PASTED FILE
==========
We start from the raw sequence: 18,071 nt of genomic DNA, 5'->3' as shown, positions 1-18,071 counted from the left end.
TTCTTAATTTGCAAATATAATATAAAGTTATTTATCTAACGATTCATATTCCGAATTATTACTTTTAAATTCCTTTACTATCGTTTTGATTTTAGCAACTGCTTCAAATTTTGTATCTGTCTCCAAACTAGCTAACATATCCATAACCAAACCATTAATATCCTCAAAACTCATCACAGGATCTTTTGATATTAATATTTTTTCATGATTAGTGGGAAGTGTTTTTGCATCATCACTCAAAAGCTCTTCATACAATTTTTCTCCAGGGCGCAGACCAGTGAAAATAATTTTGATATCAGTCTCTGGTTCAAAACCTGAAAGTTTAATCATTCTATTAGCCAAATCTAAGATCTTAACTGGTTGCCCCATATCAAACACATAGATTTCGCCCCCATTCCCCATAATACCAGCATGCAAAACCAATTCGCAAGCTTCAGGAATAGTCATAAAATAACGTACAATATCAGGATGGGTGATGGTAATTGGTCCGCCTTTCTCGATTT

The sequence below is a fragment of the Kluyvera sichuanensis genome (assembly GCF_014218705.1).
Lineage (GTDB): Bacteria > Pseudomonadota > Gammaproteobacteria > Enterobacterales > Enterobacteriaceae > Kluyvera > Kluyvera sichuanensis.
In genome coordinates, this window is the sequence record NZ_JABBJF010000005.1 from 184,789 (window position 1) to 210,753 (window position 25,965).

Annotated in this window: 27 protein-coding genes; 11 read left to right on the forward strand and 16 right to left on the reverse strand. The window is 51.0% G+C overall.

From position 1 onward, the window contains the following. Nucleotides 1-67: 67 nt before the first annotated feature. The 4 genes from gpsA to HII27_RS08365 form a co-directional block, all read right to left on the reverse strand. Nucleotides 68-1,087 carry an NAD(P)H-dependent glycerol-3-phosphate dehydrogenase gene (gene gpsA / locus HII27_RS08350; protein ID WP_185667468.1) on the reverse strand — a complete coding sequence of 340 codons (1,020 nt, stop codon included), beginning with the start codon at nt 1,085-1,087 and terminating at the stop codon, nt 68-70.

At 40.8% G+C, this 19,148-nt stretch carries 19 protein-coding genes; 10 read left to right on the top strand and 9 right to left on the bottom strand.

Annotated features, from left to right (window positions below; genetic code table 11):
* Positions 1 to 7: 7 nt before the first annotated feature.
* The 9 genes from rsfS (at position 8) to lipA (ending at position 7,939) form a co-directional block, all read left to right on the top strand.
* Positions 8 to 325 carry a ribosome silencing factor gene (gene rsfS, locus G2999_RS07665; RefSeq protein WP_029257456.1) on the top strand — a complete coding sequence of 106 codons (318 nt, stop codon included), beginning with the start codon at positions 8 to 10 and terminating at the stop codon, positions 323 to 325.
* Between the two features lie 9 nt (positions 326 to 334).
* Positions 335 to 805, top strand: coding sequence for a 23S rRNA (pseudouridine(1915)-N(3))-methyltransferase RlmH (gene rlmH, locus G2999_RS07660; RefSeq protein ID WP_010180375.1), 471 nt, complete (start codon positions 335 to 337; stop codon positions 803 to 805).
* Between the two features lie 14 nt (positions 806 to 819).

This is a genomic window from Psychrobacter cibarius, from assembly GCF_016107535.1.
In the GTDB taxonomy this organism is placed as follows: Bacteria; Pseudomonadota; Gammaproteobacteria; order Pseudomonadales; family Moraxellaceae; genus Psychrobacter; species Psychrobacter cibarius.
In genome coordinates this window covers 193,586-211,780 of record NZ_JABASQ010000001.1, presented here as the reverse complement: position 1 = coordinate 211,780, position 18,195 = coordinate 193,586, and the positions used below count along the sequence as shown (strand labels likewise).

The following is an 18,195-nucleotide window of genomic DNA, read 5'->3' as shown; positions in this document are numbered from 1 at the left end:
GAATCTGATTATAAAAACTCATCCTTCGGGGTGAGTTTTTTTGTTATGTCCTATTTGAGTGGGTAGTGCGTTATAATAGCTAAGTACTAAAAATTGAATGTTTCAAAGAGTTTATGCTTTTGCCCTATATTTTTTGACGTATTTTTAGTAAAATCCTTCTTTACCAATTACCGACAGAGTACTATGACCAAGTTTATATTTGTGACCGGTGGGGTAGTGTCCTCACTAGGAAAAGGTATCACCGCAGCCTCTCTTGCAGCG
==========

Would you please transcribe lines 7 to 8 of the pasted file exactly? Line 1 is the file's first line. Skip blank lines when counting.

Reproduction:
From position 1 onward, the window contains the following. Nucleotides 1-67: 67 nt before the first annotated feature. The 4 genes from gpsA to HII27_RS08365 form a co-directional block, all read right to left on the reverse strand. Nucleotides 68-1,087 carry an NAD(P)H-dependent glycerol-3-phosphate dehydrogenase gene (gene gpsA / locus HII27_RS08350; protein ID WP_185667468.1) on the reverse strand — a complete coding sequence of 340 codons (1,020 nt, stop codon included), beginning with the start codon at nt 1,085-1,087 and terminating at the stop codon, nt 68-70.

At 40.8% G+C, this 19,148-nt stretch carries 19 protein-coding genes; 10 read left to right on the top strand and 9 right to left on the bottom strand.